IRS Chief Counsel: Proper allocation of tax rate disparity test

Proper allocation of tax rate disparity test

The IRS today publicly released a memorandum addressing the most appropriate method of calculating the actual effective rate of tax and the hypothetical effective rate of tax for purposes of determining whether there is tax rate disparity pursuant to the regulations under section 954(d)(2) in the case of property manufactured by a controlled foreign corporation (“CFC”). AM2015-002 (release date February 13, 2015, and dated February 9, 2015)

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*The memorandum is legal advice, signed by executives in the National Office of the Office of Chief Counsel and issued to IRS personnel who are national program executives and managers. The memo is issued to assist IRS personnel in administering their programs by providing authoritative legal opinions on certain matters, such as industry-wide issues. It is not to be used or cited as precedent.

Read AM2015-002 [PDF 54 KB]

The memo concludes:

In the case of property manufactured by a CFC, the most appropriate method of calculating the actual effective rate of tax and the hypothetical effective rate of tax is to divide the actual tax and the hypothetical tax by the hypothetical tax base, determined under the laws of the manufacturing jurisdiction.

Background

The branch rules apply the general foreign base company sales income rules of section 954(d)(1) to a CFC that carries on purchasing, selling or manufacturing activities by or through a branch or similar establishment located outside the CFC’s country of incorporation. Absent the branch rules, a CFC that manufactures a product in its country of incorporation and sells that product through a sales branch in a low- or no-tax jurisdiction would not have foreign base company sales income due to the CFC manufacturing exception.

Under section 954(d)(2) a branch or similar establishment of a CFC is treated as though it were a wholly owned subsidiary corporation of that CFC if the use of such branch or similar establishment has “substantially the same effect” as if it were a wholly owned subsidiary corporation.

Tax rate disparity test

In order to determine whether the branch or similar establishment will be treated as a wholly owned subsidiary, the regulations under section 954(d)(2) employ a tax rate disparity test. Whether there is a tax rate disparity is determined by comparing what the effective rate of tax (ERT) on the sales income actually was in the sales jurisdiction (the “actual ERT”) with what the effective rate of tax on the sales income would have been if the sales had occurred in the manufacturing jurisdiction (the “hypothetical ERT”).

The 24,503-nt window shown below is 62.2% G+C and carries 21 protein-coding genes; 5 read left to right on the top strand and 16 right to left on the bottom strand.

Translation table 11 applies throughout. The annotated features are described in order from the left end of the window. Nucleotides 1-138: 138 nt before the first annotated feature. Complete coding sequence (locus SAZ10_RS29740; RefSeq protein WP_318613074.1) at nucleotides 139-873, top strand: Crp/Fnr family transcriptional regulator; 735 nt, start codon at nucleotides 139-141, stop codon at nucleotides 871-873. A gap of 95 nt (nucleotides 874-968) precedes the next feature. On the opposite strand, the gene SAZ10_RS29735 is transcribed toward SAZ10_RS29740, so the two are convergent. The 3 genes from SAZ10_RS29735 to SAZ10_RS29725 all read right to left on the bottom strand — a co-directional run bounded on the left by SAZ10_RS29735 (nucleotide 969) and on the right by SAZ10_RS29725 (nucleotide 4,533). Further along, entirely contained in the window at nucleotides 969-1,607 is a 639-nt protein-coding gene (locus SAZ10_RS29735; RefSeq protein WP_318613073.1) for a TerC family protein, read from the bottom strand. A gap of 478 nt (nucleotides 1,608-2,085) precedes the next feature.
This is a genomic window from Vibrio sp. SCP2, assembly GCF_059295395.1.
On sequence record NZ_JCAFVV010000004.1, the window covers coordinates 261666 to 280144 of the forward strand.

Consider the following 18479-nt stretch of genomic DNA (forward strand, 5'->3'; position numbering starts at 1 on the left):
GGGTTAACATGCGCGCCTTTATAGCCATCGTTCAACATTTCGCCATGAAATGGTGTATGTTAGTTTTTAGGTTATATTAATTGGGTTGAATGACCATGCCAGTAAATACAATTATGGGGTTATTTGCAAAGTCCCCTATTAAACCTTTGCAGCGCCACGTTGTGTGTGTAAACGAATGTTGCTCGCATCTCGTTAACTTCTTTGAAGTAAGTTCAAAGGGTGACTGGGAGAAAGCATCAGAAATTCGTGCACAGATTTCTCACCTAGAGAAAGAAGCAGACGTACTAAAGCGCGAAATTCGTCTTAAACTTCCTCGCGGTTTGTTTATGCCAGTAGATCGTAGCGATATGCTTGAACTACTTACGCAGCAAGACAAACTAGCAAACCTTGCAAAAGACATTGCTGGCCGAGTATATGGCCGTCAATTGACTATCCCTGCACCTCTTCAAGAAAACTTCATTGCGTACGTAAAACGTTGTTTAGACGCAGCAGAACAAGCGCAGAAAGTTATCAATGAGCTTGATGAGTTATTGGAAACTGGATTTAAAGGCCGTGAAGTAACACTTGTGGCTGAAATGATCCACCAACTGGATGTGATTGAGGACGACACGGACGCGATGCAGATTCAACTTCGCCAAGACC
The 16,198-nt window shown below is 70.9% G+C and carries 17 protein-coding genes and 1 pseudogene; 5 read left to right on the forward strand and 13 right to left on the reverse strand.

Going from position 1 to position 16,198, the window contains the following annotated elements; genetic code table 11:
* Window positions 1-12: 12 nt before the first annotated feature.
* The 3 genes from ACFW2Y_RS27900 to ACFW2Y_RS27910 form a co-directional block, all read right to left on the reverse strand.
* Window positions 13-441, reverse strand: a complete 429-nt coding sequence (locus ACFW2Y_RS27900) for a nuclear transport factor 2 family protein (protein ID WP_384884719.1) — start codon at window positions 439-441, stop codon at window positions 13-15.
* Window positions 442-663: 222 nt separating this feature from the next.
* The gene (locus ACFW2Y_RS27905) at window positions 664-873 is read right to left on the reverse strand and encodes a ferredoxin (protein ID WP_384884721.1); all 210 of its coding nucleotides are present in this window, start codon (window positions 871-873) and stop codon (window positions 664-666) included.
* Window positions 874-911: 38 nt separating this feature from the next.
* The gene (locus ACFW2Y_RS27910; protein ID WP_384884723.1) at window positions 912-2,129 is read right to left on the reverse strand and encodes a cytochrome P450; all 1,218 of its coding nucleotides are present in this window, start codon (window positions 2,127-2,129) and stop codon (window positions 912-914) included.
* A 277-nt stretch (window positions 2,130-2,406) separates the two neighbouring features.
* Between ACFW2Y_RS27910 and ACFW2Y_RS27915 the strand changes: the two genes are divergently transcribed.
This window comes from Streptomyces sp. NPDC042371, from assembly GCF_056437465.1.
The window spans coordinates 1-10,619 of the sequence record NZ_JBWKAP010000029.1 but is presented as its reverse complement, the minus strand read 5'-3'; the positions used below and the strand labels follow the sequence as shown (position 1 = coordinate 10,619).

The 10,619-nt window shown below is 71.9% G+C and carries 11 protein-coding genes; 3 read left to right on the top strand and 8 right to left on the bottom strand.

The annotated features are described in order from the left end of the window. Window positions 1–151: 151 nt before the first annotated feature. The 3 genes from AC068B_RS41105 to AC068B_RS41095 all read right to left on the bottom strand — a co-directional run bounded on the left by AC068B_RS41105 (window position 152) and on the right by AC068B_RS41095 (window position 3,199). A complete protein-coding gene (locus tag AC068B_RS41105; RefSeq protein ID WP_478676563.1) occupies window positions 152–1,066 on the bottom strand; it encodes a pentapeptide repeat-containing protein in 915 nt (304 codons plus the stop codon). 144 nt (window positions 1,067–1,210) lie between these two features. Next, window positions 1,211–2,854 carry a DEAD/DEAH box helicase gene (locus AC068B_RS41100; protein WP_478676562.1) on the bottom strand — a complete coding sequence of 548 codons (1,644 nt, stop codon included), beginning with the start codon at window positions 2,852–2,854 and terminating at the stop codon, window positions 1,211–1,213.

The tax rate disparity test is conducted in five steps. First, the relevant income upon which the test will be based must be determined. Second, the actual tax imposed on that income must be determined. Third, the hypothetical tax base must be determined. Fourth, the hypothetical tax that would have been imposed on that income must be determined. Finally, the actual tax and the hypothetical tax are divided by the hypothetical tax base and the resulting ERTs are compared.

IRS Chief Counsel memo

The memo provides the following example:

In Year 1, CFC incorporated in Country B purchases raw materials from an unrelated supplier and uses them to manufacture Product X in Country B. DE is the wholly owned subsidiary of CFC and has elected to be treated as a disregarded entity of CFC. DE is located in Country A and does not engage in any manufacturing activities.

DE derives 100x of commission income in connection with the sale of Product X by CFC to unrelated customers located outside of Country A and B. DE incurs 30x of sales expenses related to the sale of Product X. CFC has no other income that would constitute foreign base company income under section 954. Country A and Country B both impose a 20% statutory rate of tax on sales income.

Country A allows DE to exclude half of its income from the sale of products manufactured and sold for use outside of Country A. Country B does not tax DE’s sales income until it is remitted to CFC as a dividend. Both Country A and Country B would allow a 30x deduction for the sales expenses. DE paid 4x of income tax in Country A in Year 1.

 

Under the first step of the five step process, the branch’s gross income derived in connection with the sale of property sold on behalf of the CFC must be determined (“TRD Gross Income”). Because DE derives 100x of gross income in connection with the sale of Product X, the TRD Gross Income here is 100x.

Second, the actual tax paid or incurred in Country A must be determined. Under the facts, the actual tax paid or incurred in Country A is 4x.

Third, the hypothetical tax base must be determined. Here the hypothetical tax base is 70x, calculated by taking the 100x of TRD Gross Income less the 30x of sales expenses that are allocable and apportionable to the TRD Gross Income under Country B’s tax laws.

The fourth step is to determine the hypothetical tax that would have been incurred if the TRD Gross Income had been derived by Country B. The hypothetical tax is basically 14x, calculated as the hypothetical tax base of 70x by the 20% statutory rate in Country B.

Finally, the actual tax of 4x and the hypothetical tax of 14x is divided by the hypothetical tax base of 70x to determine whether there is tax rate disparity between DE and the remainder of CFC. Because the actual ETR is 5.71% (4x/70x) and the hypothetical tax rate is 20% (14x/70x), there is tax rate disparity and the DE is treated as a wholly owned subsidiary for purposes of the foreign base company sales income rules.

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